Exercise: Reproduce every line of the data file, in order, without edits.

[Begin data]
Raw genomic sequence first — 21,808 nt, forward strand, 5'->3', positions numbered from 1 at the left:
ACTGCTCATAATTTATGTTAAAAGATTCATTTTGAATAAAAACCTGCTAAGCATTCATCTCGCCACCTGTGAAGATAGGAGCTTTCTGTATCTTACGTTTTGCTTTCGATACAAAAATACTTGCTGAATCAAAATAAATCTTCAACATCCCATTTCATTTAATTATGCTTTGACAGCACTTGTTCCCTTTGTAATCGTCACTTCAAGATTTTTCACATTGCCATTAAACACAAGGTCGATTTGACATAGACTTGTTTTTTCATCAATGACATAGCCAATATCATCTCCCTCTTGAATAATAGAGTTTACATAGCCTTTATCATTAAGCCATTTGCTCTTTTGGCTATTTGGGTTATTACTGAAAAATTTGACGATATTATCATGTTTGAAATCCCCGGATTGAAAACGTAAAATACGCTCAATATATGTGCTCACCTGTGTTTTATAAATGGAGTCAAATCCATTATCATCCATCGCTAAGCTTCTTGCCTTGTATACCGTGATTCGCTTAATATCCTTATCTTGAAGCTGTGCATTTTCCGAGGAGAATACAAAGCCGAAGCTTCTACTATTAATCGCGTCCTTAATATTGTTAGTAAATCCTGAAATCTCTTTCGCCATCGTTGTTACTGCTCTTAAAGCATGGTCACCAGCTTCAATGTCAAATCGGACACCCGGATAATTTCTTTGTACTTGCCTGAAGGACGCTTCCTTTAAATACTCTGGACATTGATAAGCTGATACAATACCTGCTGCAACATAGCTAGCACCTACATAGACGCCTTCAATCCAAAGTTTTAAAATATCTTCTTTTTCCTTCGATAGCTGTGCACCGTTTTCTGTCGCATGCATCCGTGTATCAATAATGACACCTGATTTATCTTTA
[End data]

Raw genomic sequence first — 21,808 nt, forward strand, 5'->3', positions numbered from 1 at the left:
ACTGCTCATAATTTATGTTAAAAGATTCATTTTGAATAAAAACCTGCTAAGCATTCATCTCGCCACCTGTGAAGATAGGAGCTTTCTGTATCTTACGTTTTGCTTTCGATACAAAAATACTTGCTGAATCAAAATAAATCTTCAACATCCCATTTCATTTAATTATGCTTTGACAGCACTTGTTCCCTTTGTAATCGTCACTTCAAGATTTTTCACATTGCCATTAAACACAAGGTCGATTTGACATAGACTTGTTTTTTCATCAATGACATAGCCAATATCATCTCCCTCTTGAATAATAGAGTTTACATAGCCTTTATCATTAAGCCATTTGCTCTTTTGGCTATTTGGGTTATTACTGAAAAATTTGACGATATTATCATGTTTGAAATCCCCGGATTGAAAACGTAAAATACGCTCAATATATGTGCTCACCTGTGTTTTATAAATGGAGTCAAATCCATTATCATCCATCGCTAAGCTTCTTGCCTTGTATACCGTGATTCGCTTAATATCCTTATCTTGAAGCTGTGCATTTTCCGAGGAGAATACAAAGCCGAAGCTTCTACTATTAATCGCGTCCTTAATATTGTTAGTAAATCCTGAAATCTCTTTCGCCATCGTTGTTACTGCTCTTAAAGCATGGTCACCAGCTTCAATGTCAAATCGGACACCCGGATAATTTCTTTGTACTTGCCTGAAGGACGCTTCCTTTAAATACTCTGGACATTGATAAGCTGATACAATACCTGCTGCAACATAGCTAGCACCTACATAGACGCCTTCAATCCAAAGTTTTAAAATATCTTCTTTTTCCTTCGATAGCTGTGCACCGTTTTCTGTCGCATGCATCCGTGTATCAATAATGACACCTGATTTATCTTTA